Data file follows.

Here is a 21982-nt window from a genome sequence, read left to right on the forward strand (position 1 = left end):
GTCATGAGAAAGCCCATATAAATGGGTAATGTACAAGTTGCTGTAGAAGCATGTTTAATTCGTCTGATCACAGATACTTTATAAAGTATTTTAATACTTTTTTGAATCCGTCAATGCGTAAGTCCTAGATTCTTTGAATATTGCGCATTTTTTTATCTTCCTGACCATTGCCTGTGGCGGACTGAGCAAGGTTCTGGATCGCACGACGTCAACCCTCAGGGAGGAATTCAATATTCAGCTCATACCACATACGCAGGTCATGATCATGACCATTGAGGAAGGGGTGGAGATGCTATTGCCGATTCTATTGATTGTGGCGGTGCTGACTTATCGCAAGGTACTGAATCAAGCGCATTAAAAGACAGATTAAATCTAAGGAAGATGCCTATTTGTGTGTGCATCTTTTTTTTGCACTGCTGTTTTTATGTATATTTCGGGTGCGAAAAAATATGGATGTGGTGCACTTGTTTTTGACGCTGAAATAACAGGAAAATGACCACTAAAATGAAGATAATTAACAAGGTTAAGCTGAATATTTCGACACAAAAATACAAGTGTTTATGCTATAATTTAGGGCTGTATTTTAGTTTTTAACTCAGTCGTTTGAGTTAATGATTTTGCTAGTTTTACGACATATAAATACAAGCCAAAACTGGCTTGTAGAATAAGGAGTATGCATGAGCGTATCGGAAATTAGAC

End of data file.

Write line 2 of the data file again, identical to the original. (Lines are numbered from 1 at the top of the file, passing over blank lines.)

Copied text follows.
GTCATGAGAAAGCCCATATAAATGGGTAATGTACAAGTTGCTGTAGAAGCATGTTTAATTCGTCTGATCACAGATACTTTATAAAGTATTTTAATACTTTTTTGAATCCGTCAATGCGTAAGTCCTAGATTCTTTGAATATTGCGCATTTTTTTATCTTCCTGACCATTGCCTGTGGCGGACTGAGCAAGGTTCTGGATCGCACGACGTCAACCCTCAGGGAGGAATTCAATATTCAGCTCATACCACATACGCAGGTCATGATCATGACCATTGAGGAAGGGGTGGAGATGCTATTGCCGATTCTATTGATTGTGGCGGTGCTGACTTATCGCAAGGTACTGAATCAAGCGCATTAAAAGACAGATTAAATCTAAGGAAGATGCCTATTTGTGTGTGCATCTTTTTTTTGCACTGCTGTTTTTATGTATATTTCGGGTGCGAAAAAATATGGATGTGGTGCACTTGTTTTTGACGCTGAAATAACAGGAAAATGACCACTAAAATGAAGATAATTAACAAGGTTAAGCTGAATATTTCGACACAAAAATACAAGTGTTTATGCTATAATTTAGGGCTGTATTTTAGTTTTTAACTCAGTCGTTTGAGTTAATGATTTTGCTAGTTTTACGACATATAAATACAAGCCAAAACTGGCTTGTAGAATAAGGAGTATGCATGAGCGTATCGGAAATTAGAC